By Jim Poling. Sr.
It’s time to hike out to the shed and fetch the artificial Christmas tree.
It is not a huge task. Wrestle the box off the top shelf, pull out the three tree sections, snap them together, straighten the stand legs and stick the tree in a corner. The lights are built into the tree so you just plug the cord into a wall socket, add some Christmassy decorations, toss on some tinsel, and voila! All done.
But I’ve been thinking that maybe that’s not such a good idea this year. Memories of Christmases past keep whispering in my head.
They remind me of joyous Christmas moments from the past. Those years when we went into the bush with Dad to select and cut the world’s best Christmas tree. The fun of dragging it home, setting it up, then placing every coloured ball, and each piece of tinsel, carefully and affectionately.
And, in later years, following many of the same family traditions with our own children.
More people are leaving their artificial trees in storage this year. They are opting for real trees, in many cases because they are seeking some normalcy in a year that has been completely abnormal.
The Canadian Christmas Tree Growers Association says it expects this year to set a record for sales. Many Canadian Christmas tree lots have sold out and exports of real trees to the U.S. are soaring.
I decided some years back not to cut any more live Christmas trees because of environmental concerns. I’m wondering now if those concerns are well-founded.
Like most artificial trees, ours is mainly plastic. The needles are plastic, as are many of the connecting parts. The electrical wires are plastic as is the star that tops the tree.
I’ve concluded that by deciding on an artificial tree I traded one set of environmental concerns for another.
There is too much plastic in our world. It is everywhere, including places it should not be – roadside ditches, city streets, lake shorelines and oceans. Plastics take centuries to deteriorate. Some never do.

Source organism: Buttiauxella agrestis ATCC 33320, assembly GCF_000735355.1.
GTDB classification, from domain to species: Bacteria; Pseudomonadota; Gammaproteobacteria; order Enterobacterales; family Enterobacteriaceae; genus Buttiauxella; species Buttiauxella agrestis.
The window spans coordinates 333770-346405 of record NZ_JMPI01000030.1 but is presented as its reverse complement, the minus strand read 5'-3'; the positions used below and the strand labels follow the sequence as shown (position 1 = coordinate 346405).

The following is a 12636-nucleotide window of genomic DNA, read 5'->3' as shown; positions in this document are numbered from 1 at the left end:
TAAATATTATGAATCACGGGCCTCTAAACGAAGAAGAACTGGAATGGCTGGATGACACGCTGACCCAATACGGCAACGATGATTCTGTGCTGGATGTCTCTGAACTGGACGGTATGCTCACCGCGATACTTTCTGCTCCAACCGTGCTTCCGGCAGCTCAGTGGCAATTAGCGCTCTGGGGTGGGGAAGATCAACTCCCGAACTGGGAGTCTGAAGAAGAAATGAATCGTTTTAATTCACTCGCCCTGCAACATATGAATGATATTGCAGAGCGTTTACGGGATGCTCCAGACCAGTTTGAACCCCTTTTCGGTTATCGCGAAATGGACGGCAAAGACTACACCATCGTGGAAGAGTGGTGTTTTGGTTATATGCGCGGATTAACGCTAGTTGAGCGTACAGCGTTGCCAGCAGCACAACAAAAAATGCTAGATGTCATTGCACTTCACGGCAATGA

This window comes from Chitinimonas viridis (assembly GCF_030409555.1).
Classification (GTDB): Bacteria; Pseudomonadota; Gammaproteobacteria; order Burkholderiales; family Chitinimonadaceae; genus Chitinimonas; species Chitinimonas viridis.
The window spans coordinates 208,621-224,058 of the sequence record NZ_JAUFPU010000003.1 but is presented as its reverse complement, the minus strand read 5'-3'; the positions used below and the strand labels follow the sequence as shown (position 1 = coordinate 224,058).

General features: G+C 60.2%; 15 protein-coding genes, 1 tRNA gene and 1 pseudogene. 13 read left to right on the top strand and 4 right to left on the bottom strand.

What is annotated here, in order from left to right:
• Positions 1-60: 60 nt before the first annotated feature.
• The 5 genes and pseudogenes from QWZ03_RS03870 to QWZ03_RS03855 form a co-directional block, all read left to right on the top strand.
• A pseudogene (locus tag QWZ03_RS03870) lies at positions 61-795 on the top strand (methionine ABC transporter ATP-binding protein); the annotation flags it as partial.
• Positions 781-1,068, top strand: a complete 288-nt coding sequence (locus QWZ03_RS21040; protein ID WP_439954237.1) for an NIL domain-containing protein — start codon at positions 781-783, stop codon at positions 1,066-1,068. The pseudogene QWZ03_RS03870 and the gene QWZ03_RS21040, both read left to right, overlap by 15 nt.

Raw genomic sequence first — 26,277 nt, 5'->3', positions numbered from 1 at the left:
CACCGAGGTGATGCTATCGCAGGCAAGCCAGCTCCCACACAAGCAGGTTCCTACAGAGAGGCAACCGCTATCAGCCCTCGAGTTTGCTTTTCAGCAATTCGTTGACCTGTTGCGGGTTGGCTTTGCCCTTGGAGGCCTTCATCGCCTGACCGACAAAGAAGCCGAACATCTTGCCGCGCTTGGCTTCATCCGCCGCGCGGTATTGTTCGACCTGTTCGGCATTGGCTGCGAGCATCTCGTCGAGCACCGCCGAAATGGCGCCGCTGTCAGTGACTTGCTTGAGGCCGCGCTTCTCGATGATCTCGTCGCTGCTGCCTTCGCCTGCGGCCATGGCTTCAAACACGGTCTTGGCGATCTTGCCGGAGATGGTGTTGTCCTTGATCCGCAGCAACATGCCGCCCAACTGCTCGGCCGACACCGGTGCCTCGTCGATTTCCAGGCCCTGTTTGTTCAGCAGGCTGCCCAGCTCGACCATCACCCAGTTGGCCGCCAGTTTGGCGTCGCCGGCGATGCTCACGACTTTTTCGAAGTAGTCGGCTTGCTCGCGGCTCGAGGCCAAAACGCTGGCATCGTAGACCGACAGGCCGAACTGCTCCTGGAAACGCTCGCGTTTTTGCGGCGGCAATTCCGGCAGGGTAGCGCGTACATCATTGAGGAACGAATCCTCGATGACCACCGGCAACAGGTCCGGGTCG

Real Christmas trees disappear soon after Christmas. Many municipalities have Christmas tree recycling programs in which the trees are ground into mulch that is added to gardens to lock in moisture, suppress weeds and feed the soil.
Live trees suck up carbon dioxide belched into the atmosphere by human use of fossil fuels. They are pollution filters that researchers say can remove up to 13 tons of airborne pollutants per acre per year.
And, they release oxygen year round – especially the young hungry and fast-growing evergreens – because they do not shed their needles, which are food-producing factories.
Growing Christmas trees for sale is also a boost for the agriculture industry. Statistics Canada reports that the value of farm cash receipts for Christmas trees in 2017 was $91.2 million.
Also, when you get a tree from a Christmas tree lot you expect that tree is going to be replaced. Tree farmers must replace trees that are cut and sold if they expect to stay in business in future years.
A tree farm sapling takes eight to 10 years before it is ready for market, so it’s a business in which the operator must think ahead.
Perhaps all of us should adopt such forward thinking. What if those of us who follow the Christmas tree tradition planted one replacement tree every year as a sign of renewed life?
All trees, but evergreens in particular, are a sign of continuing life. Ancient civilizations hung evergreen boughs over their doors and windows during bleak winter times. The ancient Egyptians brought green palm branches into their homes in late December as a sign of life.
Some Christmas tree traditions and customs have been borrowed from different people from different lands. The first Christmas tree in Canada is believed have been introduced by Baron Friederick von Riedesel, a German immigrant to Quebec in the late 1700s.
Originally the Christmas tree was the traditional centrepiece of the season celebrating the birth of Christ. It has expanded to become a symbol of freshness, renewed life, hope and faith.
That’s a much-needed, much-appreciated gift in 2020, a year of loss and sadness.